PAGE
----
Third Falcon Heavy Launch Blasts 24 Payloads Into Orbit Including a Solar Sail. Doesn’t Quite Stick the Landing

Universe Today | 6/25/2019 | Staff
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In what Elon Musk is calling their “most difficult” mission so far, SpaceX launched the Falcon Heavy rocket for the third time. The launch took place at 2:30 am ET Tuesday from a launch pad at Kennedy Space Center in Florida. The mission was called STP-2, and Universe Today sent a photographer to capture all the action.

This mission was a first for SpaceX in a few ways. The company keeps tweaking its missions to make them better and to make launches more affordable. Not only was STP-2 SpaceX’s first night-time launch, but it was the first time that it reused flight-proven boosters. While this was the first flight for the central booster, the other two boosters were previously used on the Arabsat-6A mission on April 11th.

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Things didn’t go perfectly for SpaceX. While the two side-boosters landed successfully at SpaceX’s landing zones at Cape Canaveral Air Force Base, the main booster crashed into the ocean and was destroyed on impact. But due to the complicated mission profile for STP-2, the main booster was travelling very quickly, and that led to problems.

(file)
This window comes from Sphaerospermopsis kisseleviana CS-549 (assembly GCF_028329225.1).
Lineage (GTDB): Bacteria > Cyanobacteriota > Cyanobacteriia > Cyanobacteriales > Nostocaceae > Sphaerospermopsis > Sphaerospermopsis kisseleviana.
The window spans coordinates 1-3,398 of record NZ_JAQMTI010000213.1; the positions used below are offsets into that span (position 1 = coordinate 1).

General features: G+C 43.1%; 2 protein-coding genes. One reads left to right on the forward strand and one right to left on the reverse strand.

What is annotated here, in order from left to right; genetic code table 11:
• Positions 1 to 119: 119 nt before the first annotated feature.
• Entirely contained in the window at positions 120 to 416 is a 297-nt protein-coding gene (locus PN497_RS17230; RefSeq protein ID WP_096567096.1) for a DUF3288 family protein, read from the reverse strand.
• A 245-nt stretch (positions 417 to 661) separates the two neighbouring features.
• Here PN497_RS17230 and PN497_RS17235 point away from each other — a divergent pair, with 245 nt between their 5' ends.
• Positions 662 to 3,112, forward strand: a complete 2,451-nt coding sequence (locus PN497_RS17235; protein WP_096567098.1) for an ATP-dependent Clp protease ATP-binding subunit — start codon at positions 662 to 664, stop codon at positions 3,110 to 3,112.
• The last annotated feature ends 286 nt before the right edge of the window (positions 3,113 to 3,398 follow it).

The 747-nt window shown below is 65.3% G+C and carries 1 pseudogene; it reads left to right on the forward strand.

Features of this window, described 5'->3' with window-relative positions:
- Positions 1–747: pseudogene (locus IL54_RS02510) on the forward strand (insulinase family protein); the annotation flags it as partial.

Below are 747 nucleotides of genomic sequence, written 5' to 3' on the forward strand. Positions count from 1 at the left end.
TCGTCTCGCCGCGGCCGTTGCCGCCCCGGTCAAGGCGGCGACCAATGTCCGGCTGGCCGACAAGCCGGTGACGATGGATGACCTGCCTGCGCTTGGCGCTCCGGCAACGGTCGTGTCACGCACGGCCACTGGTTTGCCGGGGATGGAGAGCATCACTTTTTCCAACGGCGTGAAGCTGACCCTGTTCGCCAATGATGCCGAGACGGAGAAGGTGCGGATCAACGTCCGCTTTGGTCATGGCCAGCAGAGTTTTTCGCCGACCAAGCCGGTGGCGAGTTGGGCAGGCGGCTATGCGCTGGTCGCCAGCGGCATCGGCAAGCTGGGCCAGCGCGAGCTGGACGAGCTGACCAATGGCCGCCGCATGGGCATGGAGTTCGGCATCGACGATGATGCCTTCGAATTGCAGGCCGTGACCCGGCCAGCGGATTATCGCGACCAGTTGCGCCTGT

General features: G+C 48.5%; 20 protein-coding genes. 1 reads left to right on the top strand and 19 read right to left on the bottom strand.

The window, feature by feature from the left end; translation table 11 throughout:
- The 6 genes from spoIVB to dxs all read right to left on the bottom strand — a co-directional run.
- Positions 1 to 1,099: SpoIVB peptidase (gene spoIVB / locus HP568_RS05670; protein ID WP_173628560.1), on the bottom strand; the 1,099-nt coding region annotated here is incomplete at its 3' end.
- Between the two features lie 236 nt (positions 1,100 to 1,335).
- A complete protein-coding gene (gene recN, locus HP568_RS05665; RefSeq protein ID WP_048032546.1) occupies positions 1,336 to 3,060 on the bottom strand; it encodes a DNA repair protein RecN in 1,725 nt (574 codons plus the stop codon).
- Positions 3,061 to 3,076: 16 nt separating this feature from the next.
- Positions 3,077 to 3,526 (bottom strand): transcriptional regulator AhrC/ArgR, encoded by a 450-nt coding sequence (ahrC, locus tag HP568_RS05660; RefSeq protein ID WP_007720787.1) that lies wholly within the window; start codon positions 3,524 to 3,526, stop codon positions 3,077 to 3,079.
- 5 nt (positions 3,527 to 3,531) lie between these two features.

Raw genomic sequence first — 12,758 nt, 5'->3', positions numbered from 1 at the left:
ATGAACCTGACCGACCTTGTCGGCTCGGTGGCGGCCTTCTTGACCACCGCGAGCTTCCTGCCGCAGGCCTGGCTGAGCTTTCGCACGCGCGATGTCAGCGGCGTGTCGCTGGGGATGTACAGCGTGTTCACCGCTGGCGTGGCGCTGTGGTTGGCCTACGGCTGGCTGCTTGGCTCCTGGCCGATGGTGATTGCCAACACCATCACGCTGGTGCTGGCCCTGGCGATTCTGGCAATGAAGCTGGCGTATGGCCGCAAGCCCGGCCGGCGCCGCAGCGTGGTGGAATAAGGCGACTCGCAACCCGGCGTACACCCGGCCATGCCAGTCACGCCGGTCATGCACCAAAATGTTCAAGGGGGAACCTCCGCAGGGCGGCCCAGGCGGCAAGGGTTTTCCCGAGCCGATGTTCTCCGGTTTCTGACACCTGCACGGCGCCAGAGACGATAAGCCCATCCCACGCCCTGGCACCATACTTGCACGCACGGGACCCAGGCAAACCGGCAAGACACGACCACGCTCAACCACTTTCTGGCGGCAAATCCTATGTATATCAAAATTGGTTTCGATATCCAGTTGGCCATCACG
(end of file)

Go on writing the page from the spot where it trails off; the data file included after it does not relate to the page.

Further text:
STP-2 had a very interesting payload, featuring some important customers for SpaceX. The Department of Defense, NASA, and the US Air Force all had payloads on board. Among the payloads was the Planetary Society’s LightSail 2, and NASA’s Deep Space Atomic Clock.

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The mission featured 24 different payloads on 3 different spacecraft, and getting all three to their orbits meant that the mission required three different burns and three different deployment points. This was easily the most complicated mission profile for SpaceX.

The Falcon Heavy STP-2 on the launch pad. Image Credit:

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Rocket launches are always cool. But the Falcon Heavy is currently the world’s most powerful rocket. And a night-time launch meant that in terms of viewing gratification alone, STP-2 was a...
(Excerpt) Read more at: Universe Today
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